In June 2017, a devastating malware strain dubbed NotPetya spread like wildfire, causing significant damage to global companies. The consequences of a NotPetya infection were severe: significant property damage to laptops and servers as well as massive disruptions in global supply chains. The potential losses reverberated throughout the insurance community, with companies like Merck, Maersk, Mondelez, and FedEx reporting significant financial losses. The questions we fielded from clients followed a familiar theme: Is cyber insurance going to actually pay a claim?
If you’ve heard about the Mondelez lawsuit against Zurich American Insurance Company, you probably think the answer is no. But as my colleague Lauri Floresca has pointed out in the past, cyber insurance is again getting a bad rap. The lesson here, as has been the case in the past, is that other insurance policies aren’t paying cyber claims. But cyber policies are paying claims, and in fact have paid similar claims from the NotPetya attack as well as other purported nation-state attacks.
Mondelez v. Zurich American Insurance Company
Mondelez International, Inc., a snack food manufacturer of global brands such as Oreo cookies and Ritz crackers, was one of the companies infected by NotPetya. The original infection compromised two individual servers before spreading to more than 1,700 servers and 24,000 laptops, rendering them permanently defected. Mondelez also suffered business interruption in the form of “property damage, commercial supply and distribution disruptions, unfilled customer orders, reduced margins, and other covered losses well in excess of $100M,” according to their complaint against Zurich American Insurance Company. Mondelez submitted the claim to Zurich under an all-risk property policy, and Zurich ultimately denied the claim citing the war and terrorism exclusion.
This is the first known denial of a cyber-related claim based on the war exclusion. The NotPetya attack was allegedly developed by the Russian military, and deployed through a compromised software update to a Ukrainian accounting software with the intent of destabilizing the Ukrainian government and economy. Many Western governments—including the United States, United Kingdom, and Denmark—have attributed the attack to Russian sources.
Many insurers will be watching the case closely, as Zurich bears the burden of proof to invoke the war exclusion, meaning they will be forced to prove attribution in a court of law. Given the proliferation of nation-state attacks, as well as the availability of nation-state caliber offensive hacking tools on the dark web, proving attribution has become increasingly complicated.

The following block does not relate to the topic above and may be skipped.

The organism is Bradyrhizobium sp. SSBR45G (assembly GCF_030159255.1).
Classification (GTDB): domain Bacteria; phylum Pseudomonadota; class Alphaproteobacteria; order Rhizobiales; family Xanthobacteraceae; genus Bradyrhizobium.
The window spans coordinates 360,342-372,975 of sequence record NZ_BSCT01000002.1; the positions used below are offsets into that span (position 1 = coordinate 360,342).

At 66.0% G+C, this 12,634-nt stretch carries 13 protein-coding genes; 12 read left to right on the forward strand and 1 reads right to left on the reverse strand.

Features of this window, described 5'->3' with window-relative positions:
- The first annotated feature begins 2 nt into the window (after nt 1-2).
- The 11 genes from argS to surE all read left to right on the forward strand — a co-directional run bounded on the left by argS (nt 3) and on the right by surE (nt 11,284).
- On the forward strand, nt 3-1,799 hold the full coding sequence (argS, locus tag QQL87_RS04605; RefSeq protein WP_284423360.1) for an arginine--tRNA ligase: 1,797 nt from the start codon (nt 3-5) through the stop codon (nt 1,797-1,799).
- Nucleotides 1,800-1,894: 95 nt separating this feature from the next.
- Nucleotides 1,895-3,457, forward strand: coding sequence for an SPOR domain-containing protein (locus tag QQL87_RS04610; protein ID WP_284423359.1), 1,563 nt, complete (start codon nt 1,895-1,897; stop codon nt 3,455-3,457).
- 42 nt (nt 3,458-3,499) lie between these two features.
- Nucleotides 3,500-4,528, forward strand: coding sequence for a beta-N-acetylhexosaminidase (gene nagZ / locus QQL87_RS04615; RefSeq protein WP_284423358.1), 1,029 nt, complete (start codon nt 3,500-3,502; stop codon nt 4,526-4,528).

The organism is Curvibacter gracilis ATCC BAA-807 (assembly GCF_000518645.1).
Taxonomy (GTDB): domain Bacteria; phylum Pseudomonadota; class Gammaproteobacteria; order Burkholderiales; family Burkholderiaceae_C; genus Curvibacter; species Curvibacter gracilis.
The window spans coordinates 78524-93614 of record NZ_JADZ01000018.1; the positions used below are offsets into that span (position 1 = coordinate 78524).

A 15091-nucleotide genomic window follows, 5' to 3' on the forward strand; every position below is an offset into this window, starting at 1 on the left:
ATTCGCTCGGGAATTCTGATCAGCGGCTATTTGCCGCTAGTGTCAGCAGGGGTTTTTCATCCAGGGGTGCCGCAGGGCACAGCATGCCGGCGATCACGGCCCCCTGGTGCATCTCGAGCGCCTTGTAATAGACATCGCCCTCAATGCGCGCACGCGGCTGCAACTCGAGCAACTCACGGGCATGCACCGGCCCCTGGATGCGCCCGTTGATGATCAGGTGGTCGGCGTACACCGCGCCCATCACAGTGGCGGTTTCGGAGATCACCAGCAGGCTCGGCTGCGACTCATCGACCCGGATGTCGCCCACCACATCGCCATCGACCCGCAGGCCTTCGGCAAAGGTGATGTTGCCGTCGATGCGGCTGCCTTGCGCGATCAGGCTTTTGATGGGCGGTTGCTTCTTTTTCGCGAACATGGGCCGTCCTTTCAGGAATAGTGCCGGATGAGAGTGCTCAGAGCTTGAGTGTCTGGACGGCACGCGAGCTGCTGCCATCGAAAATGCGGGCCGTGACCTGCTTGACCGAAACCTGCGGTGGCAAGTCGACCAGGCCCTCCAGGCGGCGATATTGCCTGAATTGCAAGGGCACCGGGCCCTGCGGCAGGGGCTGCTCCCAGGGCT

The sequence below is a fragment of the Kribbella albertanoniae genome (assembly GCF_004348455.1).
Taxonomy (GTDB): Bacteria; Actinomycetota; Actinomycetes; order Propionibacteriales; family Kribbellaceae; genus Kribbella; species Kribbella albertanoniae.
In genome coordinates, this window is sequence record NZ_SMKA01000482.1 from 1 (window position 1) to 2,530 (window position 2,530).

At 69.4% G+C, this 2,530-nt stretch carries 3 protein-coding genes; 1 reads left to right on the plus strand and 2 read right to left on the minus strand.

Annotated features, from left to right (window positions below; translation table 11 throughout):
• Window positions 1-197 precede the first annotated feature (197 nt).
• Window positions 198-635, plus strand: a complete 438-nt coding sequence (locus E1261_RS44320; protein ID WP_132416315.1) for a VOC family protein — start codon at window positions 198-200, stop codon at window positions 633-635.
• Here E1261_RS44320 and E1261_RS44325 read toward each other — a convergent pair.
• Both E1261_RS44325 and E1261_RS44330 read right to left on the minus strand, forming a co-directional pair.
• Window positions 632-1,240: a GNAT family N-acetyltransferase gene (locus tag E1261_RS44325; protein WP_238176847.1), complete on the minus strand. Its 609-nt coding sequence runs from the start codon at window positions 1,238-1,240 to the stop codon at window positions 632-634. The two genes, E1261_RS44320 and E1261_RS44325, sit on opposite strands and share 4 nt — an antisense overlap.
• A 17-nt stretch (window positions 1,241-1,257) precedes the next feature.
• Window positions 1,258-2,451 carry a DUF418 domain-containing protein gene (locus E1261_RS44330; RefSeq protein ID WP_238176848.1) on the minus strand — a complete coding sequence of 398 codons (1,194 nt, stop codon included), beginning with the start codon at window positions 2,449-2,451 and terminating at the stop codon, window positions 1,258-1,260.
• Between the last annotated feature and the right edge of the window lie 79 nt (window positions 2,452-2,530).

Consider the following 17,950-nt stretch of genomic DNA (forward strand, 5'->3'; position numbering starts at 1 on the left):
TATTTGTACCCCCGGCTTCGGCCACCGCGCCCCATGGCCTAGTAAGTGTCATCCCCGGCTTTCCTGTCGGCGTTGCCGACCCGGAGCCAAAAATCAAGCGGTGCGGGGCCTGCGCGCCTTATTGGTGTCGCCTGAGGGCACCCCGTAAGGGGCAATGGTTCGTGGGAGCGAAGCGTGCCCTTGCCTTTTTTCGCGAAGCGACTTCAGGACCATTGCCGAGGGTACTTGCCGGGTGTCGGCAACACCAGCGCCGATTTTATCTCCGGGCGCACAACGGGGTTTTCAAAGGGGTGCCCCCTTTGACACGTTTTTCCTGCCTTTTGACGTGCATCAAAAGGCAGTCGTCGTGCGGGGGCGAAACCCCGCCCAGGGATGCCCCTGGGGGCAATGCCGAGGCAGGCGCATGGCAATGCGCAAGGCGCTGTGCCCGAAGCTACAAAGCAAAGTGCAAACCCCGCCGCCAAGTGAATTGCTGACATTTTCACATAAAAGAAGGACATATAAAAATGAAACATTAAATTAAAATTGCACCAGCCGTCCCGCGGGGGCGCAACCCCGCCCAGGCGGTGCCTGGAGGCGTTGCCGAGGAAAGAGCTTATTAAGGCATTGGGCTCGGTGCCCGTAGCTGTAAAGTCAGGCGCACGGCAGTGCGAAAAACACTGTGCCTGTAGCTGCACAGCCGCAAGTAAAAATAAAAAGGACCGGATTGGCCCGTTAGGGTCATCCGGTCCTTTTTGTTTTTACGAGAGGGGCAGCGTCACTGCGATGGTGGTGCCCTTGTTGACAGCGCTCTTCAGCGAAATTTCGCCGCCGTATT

It also bears repeating that the insurance policy in question is a property policy, not a cyber policy. In fact, many companies affected by NotPetya were successful in claiming losses under cyber insurance policies. Similarly, losses from purported nation-state cyber attacks have been paid by cyber insurance policies in the past—notably the alleged North-Korean hack of Sony Pictures in 2014.
The Zurich denial of the Mondelez claim points to the dangers of looking for coverage of a cyber event under other types of insurance policies, in this case a property policy.
Silent Cyber Risk
“Silent cyber” refers to the risk of cyber events causing losses on non-cyber insurance policies which have remained silent to the exposure—meaning the policies have not specifically addressed whether cyber is a covered peril or not. Insurance carriers have been undergoing cyber stress-tests, trying to quantify exactly how much silent cyber exposure exists across their portfolios.
Silent cyber risk, as it stands today, is going away. As insurance carriers come to understand how cyber risk impacts their portfolio, they have added terms to other types of insurance policies to manage cyber risk. These terms can take the form of outright exclusions, restrictive clarifications within the definitions section of a policy, or in some cases, acknowledging affirmative coverage but reducing the limit available for that coverage (commonly referred to as a sublimit).
For example, some property insurers have been touting their ability to cover cyber risk, but they are generally offering a small fraction of the limit as compared to the total policy limit.
Enterprise View of Cyber Risk
The primary lesson from the Mondelez v. Zurich case is that trying to find coverage for the consequences of a cyber incident on non-cyber policies is a gamble. And as silent cyber coverage disappears, it is increasingly important to work with a broker that understands how the fallout of a cyber incident impacts all of your insurance policies. At Woodruff Sawyer, we help our clients assess their enterprise view of cyber risk.
The reality is that while dedicated cyber insurance policies have continued to improve, other types of insurance are generally going in the other direction. The track record of cyber insurance paying claims has been clearly established, and this coverage has become an important part of any company’s insurance portfolio.